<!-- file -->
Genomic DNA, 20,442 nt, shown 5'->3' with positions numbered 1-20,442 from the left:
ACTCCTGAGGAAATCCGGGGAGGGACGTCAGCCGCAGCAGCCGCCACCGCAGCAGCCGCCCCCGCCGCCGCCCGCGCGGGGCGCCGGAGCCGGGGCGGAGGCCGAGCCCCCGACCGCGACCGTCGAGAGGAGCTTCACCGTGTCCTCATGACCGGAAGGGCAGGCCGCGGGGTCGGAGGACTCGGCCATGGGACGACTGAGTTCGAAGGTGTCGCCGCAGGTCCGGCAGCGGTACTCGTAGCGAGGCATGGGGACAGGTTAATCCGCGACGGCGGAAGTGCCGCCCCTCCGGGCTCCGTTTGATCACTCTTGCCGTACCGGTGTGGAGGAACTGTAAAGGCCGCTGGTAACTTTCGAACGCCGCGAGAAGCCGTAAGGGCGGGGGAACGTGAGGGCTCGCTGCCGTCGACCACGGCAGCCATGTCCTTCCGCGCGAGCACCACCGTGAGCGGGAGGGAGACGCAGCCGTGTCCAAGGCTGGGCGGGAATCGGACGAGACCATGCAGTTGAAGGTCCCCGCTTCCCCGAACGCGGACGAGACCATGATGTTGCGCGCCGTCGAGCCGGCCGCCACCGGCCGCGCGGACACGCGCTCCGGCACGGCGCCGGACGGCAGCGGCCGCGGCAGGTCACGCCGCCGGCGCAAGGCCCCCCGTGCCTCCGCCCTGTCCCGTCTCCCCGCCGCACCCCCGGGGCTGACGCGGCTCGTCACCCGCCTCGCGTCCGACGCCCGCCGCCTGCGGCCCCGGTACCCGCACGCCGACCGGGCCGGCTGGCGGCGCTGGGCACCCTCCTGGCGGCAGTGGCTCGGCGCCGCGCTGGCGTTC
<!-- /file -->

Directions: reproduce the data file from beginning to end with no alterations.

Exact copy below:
Genomic DNA, 20,442 nt, shown 5'->3' with positions numbered 1-20,442 from the left:
ACTCCTGAGGAAATCCGGGGAGGGACGTCAGCCGCAGCAGCCGCCACCGCAGCAGCCGCCCCCGCCGCCGCCCGCGCGGGGCGCCGGAGCCGGGGCGGAGGCCGAGCCCCCGACCGCGACCGTCGAGAGGAGCTTCACCGTGTCCTCATGACCGGAAGGGCAGGCCGCGGGGTCGGAGGACTCGGCCATGGGACGACTGAGTTCGAAGGTGTCGCCGCAGGTCCGGCAGCGGTACTCGTAGCGAGGCATGGGGACAGGTTAATCCGCGACGGCGGAAGTGCCGCCCCTCCGGGCTCCGTTTGATCACTCTTGCCGTACCGGTGTGGAGGAACTGTAAAGGCCGCTGGTAACTTTCGAACGCCGCGAGAAGCCGTAAGGGCGGGGGAACGTGAGGGCTCGCTGCCGTCGACCACGGCAGCCATGTCCTTCCGCGCGAGCACCACCGTGAGCGGGAGGGAGACGCAGCCGTGTCCAAGGCTGGGCGGGAATCGGACGAGACCATGCAGTTGAAGGTCCCCGCTTCCCCGAACGCGGACGAGACCATGATGTTGCGCGCCGTCGAGCCGGCCGCCACCGGCCGCGCGGACACGCGCTCCGGCACGGCGCCGGACGGCAGCGGCCGCGGCAGGTCACGCCGCCGGCGCAAGGCCCCCCGTGCCTCCGCCCTGTCCCGTCTCCCCGCCGCACCCCCGGGGCTGACGCGGCTCGTCACCCGCCTCGCGTCCGACGCCCGCCGCCTGCGGCCCCGGTACCCGCACGCCGACCGGGCCGGCTGGCGGCGCTGGGCACCCTCCTGGCGGCAGTGGCTCGGCGCCGCGCTGGCGTTC